I decided to look around at other important research sites and see what was online.

The Office of the Law Revision Counsel prepares and publishes the United States Code, and on their site (uscode.house.gov) they have the text of the code and the rules.  They also have the wrong version of FRAP Rule 4.  The LII folks work off of the House site, so it isn’t that surprising.  This House version has a currency date as of 1/2009 — the rule was changed in March, taking effect in December 2009.

However, another site at the US House of Representatives has it right.  On the House Judiciary Committee site, they have the correct version of the rule posted on their Procedural Documents page.

The Administrative Office of the U.S. Courts has the correct version posted on their Rules page.   I also checked a number of Federal Court websites and all had the current version.

The GPO Access site directs you to the most recent printed, official version of the US Code (2006), so this is out of date.  And, worth noting: “The information contained in the U.S. Code on GPO Access has been provided to GPO by the Office of the Law Revision Counsel of the U.S. House of Representatives.”   But, of course.   Also, FDSys has such a great interface and so much useful information, but it is only current through the last official supplement — missing the current version of this rule.

As to various commercial versions: Westlaw and Lexis have the correct version.  And, FastCase and CaseMaker also have the current version.

However, newcomer on the block, Bloomberg’s BLAW has a 1998 version — very out of date (and still with the 10 days instead of 14 days mistake, among others).

So, what is the right thing to say to your class?  Do we feed the research paranoia, as Bob Berring describes it, where students feel the need to double or triple check everything online on multiple sources?  Or do we frustrate the students with the caveat that sometimes even the best resources aren’t going to do the trick?

This is truly a teachable moment, but not the type of lesson I had in mind.

Brief Fight Likely to End in Compromise

From tomorrow’s (Friday’s) San Francisco Recorder:

Brief Fight Likely to End in Compromise
The Recorder

By Mike McKee

October 30, 2009

The [California] Supreme Court sounds willing to end its practice of shipping briefs from all the state’s appellate cases to Westlaw and LexisNexis, which charge for them. An Irvine lawyer [Edmond Connor] saw a copyright problem…

Some more from the article:

‘Connor, who claims court briefs are lawyers’ copyrighted property, wrote again last Friday, urging the court to at least amend Rule of Court 8.212 — which requires lawyers to file either one electronic copy or four hard copies of their briefs with the high court — to instead require only one paper copy.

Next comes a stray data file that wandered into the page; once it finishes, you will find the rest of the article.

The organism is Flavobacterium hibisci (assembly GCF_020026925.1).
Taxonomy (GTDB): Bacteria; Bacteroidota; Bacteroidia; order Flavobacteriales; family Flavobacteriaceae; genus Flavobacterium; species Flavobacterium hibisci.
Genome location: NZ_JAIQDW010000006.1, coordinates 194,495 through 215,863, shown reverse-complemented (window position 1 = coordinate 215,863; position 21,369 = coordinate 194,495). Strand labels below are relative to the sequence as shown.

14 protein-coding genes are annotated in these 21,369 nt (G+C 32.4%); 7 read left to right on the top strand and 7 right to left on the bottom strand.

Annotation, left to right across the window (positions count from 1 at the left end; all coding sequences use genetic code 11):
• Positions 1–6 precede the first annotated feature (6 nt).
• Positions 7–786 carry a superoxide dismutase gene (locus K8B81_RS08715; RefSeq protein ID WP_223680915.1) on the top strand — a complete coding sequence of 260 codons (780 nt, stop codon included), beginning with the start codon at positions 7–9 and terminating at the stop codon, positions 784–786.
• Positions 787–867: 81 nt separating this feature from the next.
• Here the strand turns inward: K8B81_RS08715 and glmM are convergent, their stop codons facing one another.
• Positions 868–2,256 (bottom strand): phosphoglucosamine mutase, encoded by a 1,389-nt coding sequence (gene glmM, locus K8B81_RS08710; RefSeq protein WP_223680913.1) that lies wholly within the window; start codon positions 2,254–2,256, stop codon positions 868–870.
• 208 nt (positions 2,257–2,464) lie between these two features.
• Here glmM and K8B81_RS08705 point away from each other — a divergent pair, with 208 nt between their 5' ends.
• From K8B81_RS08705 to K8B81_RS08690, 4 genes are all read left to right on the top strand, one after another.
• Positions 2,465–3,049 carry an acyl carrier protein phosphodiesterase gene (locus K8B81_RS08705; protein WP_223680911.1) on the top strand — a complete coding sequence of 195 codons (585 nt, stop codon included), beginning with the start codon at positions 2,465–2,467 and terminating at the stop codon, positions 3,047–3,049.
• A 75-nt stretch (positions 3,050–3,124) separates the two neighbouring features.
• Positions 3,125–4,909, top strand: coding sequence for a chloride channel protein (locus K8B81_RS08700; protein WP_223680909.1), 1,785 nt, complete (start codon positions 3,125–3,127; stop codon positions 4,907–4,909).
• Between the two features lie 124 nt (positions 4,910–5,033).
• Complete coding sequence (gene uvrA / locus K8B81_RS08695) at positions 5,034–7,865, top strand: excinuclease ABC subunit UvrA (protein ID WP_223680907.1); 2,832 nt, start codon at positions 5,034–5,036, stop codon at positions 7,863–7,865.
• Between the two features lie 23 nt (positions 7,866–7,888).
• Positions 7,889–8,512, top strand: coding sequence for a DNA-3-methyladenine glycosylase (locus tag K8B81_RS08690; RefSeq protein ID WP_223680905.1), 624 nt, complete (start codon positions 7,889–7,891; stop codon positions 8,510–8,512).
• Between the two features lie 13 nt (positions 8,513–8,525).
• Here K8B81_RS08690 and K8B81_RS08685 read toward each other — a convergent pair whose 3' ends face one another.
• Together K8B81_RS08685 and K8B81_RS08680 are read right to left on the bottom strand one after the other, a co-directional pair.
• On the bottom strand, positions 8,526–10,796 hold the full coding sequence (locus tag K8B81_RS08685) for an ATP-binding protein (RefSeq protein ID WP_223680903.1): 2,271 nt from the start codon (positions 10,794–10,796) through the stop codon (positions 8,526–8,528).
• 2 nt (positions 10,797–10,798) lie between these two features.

“Litigants will not have to incur the needless time and expense,” he wrote, “of providing the court with extra copies of briefs that the court simply discards — or gives away to vendors.”

Local Rules in the Wake of Federal Rule of Appellate Procedure 32.1

“Local Rules in the Wake of Federal Rule of Appellate Procedure 32.1”

DAVID R. CLEVELAND, Nova Southeastern University – Shepard Broad Law Center

Adoption of the Federal Rule of Appellate Procedure 32.1 has had a ripple effect throughout the federal courts of appeals, but it has not brought uniformity on the issue of unpublished opinions. The federal judiciary’s practice of issuing unpublished opinions traditionally ascribed three characteristics to such opinions: unpublished, non-citeable, and non-precedential. However, local rules of the Courts of Appeals are widely varied on these characteristics. The most fundamental jurisprudential question: “what is law?” has varying answers across a supposedly uniform federal system. From the types of cases eligible for unpublication to the limits of citation of unpublished opinions to the precedential status afforded such opinions, uncertainty and ambiguity abounds.

This article, Local Rules in the Wake of Federal Rule of Appellate Procedure 32.1, examines the federal judiciary’s desire for uniform rules on publication and citation (and its persistent avoidance of the precedent issue) regarding unpublished opinions. It then categorizes and analyzes the circuits’ local rules regarding publication, citation, and precedent in the wake of Federal Rule of Appellate Procedure 32.1. Finding significant discrepancies between circuit local rules in each of these three categories, the article argues for truly uniform publication, citation, and precedent rules – the most direct of which would be to end the experiment with unpublished opinions and recognize the full value of all circuit court opinions.

 

Source:  LSN Law & Courts Vol. 3 No. 59,  09/07/2009